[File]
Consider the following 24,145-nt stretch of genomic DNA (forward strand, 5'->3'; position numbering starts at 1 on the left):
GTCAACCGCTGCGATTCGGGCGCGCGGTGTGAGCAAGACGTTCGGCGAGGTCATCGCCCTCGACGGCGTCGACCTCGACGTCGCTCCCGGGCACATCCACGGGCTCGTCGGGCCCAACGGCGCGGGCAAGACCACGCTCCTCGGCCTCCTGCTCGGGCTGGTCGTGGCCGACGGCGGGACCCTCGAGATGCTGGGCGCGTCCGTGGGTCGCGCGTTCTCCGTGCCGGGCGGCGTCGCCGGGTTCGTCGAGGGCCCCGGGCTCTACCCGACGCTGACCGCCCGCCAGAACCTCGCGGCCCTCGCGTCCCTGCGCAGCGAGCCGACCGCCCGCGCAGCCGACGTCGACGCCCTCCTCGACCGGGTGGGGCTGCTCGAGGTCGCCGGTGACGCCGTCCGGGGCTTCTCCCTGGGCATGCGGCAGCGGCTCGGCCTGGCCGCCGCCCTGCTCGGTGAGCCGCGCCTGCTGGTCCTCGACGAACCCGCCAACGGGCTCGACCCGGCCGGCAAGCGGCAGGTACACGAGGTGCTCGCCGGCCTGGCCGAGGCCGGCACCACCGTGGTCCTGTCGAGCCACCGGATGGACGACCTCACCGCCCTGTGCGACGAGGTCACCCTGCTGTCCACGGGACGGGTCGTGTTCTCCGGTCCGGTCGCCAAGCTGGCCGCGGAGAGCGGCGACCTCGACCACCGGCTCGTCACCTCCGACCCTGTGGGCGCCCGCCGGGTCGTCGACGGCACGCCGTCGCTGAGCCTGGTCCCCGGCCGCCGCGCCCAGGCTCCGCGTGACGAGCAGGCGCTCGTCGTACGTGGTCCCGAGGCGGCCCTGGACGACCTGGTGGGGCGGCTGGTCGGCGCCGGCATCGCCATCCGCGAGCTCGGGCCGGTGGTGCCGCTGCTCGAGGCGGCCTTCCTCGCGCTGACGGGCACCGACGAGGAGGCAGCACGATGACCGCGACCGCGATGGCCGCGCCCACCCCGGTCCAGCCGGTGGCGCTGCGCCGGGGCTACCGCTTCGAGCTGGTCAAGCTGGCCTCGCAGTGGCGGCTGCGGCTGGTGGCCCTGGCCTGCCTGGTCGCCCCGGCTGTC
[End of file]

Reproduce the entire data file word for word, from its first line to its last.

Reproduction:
Consider the following 24,145-nt stretch of genomic DNA (forward strand, 5'->3'; position numbering starts at 1 on the left):
GTCAACCGCTGCGATTCGGGCGCGCGGTGTGAGCAAGACGTTCGGCGAGGTCATCGCCCTCGACGGCGTCGACCTCGACGTCGCTCCCGGGCACATCCACGGGCTCGTCGGGCCCAACGGCGCGGGCAAGACCACGCTCCTCGGCCTCCTGCTCGGGCTGGTCGTGGCCGACGGCGGGACCCTCGAGATGCTGGGCGCGTCCGTGGGTCGCGCGTTCTCCGTGCCGGGCGGCGTCGCCGGGTTCGTCGAGGGCCCCGGGCTCTACCCGACGCTGACCGCCCGCCAGAACCTCGCGGCCCTCGCGTCCCTGCGCAGCGAGCCGACCGCCCGCGCAGCCGACGTCGACGCCCTCCTCGACCGGGTGGGGCTGCTCGAGGTCGCCGGTGACGCCGTCCGGGGCTTCTCCCTGGGCATGCGGCAGCGGCTCGGCCTGGCCGCCGCCCTGCTCGGTGAGCCGCGCCTGCTGGTCCTCGACGAACCCGCCAACGGGCTCGACCCGGCCGGCAAGCGGCAGGTACACGAGGTGCTCGCCGGCCTGGCCGAGGCCGGCACCACCGTGGTCCTGTCGAGCCACCGGATGGACGACCTCACCGCCCTGTGCGACGAGGTCACCCTGCTGTCCACGGGACGGGTCGTGTTCTCCGGTCCGGTCGCCAAGCTGGCCGCGGAGAGCGGCGACCTCGACCACCGGCTCGTCACCTCCGACCCTGTGGGCGCCCGCCGGGTCGTCGACGGCACGCCGTCGCTGAGCCTGGTCCCCGGCCGCCGCGCCCAGGCTCCGCGTGACGAGCAGGCGCTCGTCGTACGTGGTCCCGAGGCGGCCCTGGACGACCTGGTGGGGCGGCTGGTCGGCGCCGGCATCGCCATCCGCGAGCTCGGGCCGGTGGTGCCGCTGCTCGAGGCGGCCTTCCTCGCGCTGACGGGCACCGACGAGGAGGCAGCACGATGACCGCGACCGCGATGGCCGCGCCCACCCCGGTCCAGCCGGTGGCGCTGCGCCGGGGCTACCGCTTCGAGCTGGTCAAGCTGGCCTCGCAGTGGCGGCTGCGGCTGGTGGCCCTGGCCTGCCTGGTCGCCCCGGCTGTC